KINGSTON, Tenn. — The CEO and president of the nation's largest public utility promised Sunday to address the health and safety concerns of a community near a major coal-ash spill in eastern Tennessee.
Tom Kilgore, who heads the Tennessee Valley Authority, said the utility will pay to test local wells for contamination and would start air quality testing.
Kilgore spoke to between 200 and 300 residents who gathered Sunday to get answers about the environmental and economic impact of Monday's spill.
"This is not a time when TVA holds its head high," Kilgore said. "I'm here to say we are going to clean it up, and we are going to clean it up right."
More than a billion gallons of coal fly ash, a byproduct of burning coal, spilled Monday when the dike burst on a retention pond at the Kingston Fossil Plant. The spill covered 300 acres with sludge in Harriman, about 35 miles west of Knoxville. It dumped a mix of ash and water in the Emory River, causing residents of nearby Kingston to worry about their drinking water.
TVA has said the water is safe to drink.
Three homes were destroyed and 42 property owners had damage of some kind, according to Roane County emergency management officials.
Crystell Flinn's home and all her belongings were swept away by the ash slide, only three days before Christmas. Now, she and the rest of her family are living in a hotel paid for by TVA.
Kilgore said TVA is providing for the short-term needs of the three families whose homes were destroyed, but Flinn said there is nothing to return to.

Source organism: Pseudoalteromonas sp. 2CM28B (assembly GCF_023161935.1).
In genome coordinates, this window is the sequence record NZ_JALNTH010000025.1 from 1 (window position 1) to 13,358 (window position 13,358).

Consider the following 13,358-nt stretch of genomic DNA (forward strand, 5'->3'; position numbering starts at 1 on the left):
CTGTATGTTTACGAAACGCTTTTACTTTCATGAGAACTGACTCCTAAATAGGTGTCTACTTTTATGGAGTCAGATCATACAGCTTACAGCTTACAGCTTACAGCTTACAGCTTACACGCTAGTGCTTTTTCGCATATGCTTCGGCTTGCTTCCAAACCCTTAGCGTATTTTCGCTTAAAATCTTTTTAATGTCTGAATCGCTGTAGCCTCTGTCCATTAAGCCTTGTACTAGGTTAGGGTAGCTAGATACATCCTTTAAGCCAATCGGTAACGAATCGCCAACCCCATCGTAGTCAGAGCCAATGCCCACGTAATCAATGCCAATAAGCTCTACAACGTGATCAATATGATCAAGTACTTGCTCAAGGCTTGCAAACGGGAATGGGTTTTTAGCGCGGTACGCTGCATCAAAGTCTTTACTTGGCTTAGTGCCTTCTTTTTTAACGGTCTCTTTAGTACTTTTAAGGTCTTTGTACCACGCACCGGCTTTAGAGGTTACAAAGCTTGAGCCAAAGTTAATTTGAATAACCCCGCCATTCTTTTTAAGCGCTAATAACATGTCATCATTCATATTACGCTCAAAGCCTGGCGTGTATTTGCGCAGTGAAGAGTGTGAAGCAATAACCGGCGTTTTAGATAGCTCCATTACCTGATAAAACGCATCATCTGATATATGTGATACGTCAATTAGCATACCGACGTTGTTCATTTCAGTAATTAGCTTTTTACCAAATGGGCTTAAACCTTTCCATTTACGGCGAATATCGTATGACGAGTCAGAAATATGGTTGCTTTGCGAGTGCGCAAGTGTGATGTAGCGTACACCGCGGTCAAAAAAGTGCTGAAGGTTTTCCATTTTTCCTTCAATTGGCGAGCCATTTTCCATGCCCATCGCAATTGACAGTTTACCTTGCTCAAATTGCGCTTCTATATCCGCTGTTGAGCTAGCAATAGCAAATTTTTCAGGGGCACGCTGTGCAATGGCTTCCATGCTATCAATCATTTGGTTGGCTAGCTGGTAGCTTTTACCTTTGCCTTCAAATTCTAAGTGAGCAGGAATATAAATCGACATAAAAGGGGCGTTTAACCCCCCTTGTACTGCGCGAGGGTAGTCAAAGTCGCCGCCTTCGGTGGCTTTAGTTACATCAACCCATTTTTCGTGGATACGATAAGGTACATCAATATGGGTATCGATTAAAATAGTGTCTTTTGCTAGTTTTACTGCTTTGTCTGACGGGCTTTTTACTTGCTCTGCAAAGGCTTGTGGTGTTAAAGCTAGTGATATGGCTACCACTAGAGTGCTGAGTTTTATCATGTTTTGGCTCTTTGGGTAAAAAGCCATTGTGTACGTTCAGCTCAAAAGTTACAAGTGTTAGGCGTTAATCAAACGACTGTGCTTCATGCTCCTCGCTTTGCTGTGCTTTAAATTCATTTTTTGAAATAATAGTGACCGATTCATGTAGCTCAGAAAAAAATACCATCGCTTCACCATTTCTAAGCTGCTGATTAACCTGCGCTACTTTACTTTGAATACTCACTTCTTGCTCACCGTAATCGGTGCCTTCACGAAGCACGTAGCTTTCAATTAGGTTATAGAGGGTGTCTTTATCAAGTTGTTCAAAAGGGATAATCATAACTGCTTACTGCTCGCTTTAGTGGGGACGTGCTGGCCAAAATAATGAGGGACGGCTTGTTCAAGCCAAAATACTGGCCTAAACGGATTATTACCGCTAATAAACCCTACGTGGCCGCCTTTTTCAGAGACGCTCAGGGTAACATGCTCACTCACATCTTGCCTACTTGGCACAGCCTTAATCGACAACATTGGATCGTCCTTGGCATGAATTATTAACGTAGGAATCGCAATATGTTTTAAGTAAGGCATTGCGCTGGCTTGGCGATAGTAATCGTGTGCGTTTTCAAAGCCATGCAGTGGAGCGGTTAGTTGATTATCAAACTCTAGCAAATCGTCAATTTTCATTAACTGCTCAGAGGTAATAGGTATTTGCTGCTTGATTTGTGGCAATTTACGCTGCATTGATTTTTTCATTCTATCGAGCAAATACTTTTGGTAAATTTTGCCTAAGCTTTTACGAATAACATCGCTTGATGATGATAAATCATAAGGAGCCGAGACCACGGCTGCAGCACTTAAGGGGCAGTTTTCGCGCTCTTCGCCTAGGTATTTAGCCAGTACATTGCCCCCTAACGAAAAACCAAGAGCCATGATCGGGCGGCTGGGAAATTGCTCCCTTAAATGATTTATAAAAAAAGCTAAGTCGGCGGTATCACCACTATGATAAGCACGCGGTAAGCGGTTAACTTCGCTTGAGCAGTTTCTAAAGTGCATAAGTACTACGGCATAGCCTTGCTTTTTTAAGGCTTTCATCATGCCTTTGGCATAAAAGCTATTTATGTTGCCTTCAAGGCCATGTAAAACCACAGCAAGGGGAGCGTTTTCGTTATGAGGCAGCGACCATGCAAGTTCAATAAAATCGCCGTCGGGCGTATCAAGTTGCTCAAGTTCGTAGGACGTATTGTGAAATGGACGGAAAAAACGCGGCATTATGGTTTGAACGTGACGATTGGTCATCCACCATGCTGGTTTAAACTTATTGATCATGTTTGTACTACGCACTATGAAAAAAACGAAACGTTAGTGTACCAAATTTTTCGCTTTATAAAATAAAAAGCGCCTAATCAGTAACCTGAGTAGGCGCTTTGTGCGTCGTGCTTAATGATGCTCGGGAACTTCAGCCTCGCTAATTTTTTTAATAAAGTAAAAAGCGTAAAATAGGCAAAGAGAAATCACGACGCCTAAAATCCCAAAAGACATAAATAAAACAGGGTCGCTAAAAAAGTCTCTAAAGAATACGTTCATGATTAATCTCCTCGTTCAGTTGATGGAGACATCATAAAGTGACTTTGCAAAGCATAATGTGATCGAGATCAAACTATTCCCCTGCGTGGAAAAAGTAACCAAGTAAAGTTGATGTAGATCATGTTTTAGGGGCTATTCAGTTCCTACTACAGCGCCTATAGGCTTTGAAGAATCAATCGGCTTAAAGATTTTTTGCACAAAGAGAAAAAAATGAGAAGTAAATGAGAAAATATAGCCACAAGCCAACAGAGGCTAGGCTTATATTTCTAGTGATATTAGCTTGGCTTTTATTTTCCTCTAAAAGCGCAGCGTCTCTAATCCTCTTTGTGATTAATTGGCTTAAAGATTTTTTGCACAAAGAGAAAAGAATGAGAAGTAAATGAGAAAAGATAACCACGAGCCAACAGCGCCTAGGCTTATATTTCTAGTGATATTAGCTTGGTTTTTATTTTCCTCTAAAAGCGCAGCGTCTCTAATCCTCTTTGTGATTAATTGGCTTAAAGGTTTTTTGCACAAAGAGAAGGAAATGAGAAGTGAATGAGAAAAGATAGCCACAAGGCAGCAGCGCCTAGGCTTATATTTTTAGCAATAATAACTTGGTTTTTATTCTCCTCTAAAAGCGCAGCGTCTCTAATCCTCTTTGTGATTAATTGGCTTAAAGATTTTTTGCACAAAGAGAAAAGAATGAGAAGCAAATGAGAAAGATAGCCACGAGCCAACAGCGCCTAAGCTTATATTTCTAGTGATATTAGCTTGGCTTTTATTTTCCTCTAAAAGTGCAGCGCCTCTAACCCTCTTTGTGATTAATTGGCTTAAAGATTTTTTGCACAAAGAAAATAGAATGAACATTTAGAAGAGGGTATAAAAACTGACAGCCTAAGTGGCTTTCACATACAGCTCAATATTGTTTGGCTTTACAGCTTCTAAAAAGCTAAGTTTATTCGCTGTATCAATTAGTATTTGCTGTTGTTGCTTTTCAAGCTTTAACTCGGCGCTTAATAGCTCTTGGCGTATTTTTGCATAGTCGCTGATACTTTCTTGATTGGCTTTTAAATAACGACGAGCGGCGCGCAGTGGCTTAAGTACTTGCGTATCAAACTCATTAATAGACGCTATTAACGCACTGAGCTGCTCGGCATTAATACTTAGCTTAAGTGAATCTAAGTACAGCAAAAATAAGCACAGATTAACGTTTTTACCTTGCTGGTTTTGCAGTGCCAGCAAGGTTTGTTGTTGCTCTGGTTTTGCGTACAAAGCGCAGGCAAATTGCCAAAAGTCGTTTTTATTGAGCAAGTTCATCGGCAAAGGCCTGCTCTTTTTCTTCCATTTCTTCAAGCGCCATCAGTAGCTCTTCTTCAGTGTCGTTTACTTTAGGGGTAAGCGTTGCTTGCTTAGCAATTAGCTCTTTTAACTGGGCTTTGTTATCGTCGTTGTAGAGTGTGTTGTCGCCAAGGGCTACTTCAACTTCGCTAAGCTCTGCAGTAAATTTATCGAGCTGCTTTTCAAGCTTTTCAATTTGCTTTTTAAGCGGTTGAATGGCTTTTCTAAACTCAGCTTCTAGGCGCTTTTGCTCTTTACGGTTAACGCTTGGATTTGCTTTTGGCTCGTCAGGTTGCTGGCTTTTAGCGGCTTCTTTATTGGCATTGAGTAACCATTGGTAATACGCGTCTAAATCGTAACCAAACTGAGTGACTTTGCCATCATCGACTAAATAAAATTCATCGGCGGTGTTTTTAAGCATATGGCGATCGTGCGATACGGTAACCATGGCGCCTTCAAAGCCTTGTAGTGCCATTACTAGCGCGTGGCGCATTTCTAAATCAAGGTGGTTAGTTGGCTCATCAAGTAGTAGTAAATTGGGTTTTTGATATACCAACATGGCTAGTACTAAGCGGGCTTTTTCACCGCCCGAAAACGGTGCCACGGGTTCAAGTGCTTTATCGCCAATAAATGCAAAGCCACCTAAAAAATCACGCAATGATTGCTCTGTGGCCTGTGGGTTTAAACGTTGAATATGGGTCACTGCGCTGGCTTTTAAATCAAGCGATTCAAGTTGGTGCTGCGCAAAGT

"It looks like a tsunami," Flinn said. "It's not like they can scoop it up and scrape it off."
The meeting was to have been held in a community center but was moved to a larger space, a local high school gymnasium, because the crowd was larger than expected.
Kilgore fielded some angry questions, responding to all of them in a measured tone. He promised to send TVA staff to follow up with individual property owners.
Many residents complained during the meeting that the spill would decrease the value of their homes, many of which sit on the banks of the river or nearby Watts Bar Lake. Others said they were worried their cattle would ingest contaminated grass or water.
Sandy Dickman's home was spared, but his land is covered with several feet of gray sludge. He said he doesn't believe the water is safe.
"I don't think I'll be drinking the water," he said.
Dickman moved to the area in 1975 and said he's always suspected that the holding pond would fail.
Kilgore was asked again Sunday what caused the failure of the pond. He replied that TVA is still investigating.
TVA has said cold weather and above normal rains contributed to the dike's burst.
Dickman said he fears what will happen when the sludge dries out and turns to dust.
"Once that stuff dries and the wind picks it up, then the trouble starts," Dickman said. "It will look like a blizzard in the Arctic."
Kilgore said the TVA is currently focusing on cleanup, but could not say how long it would take.
A handful of people in the audience carried anti-coal industry signs, including one that said "Clean Coal is a mess."
The Southern Alliance for Clean Energy said Saturday that authorities should more strongly warn residents that muck from the spill could pose health risks.
The Tennessee Department of Environment and Conservation said Friday that the mixture of coal fly ash and water didn't pose an immediate risk to residents unless they ingested it.
Elevated contaminant levels were found in water samples in the immediate area of the spill, but not around the intake for the Kingston Water Treatment Plant, which supplies drinking water to residents, state officials said.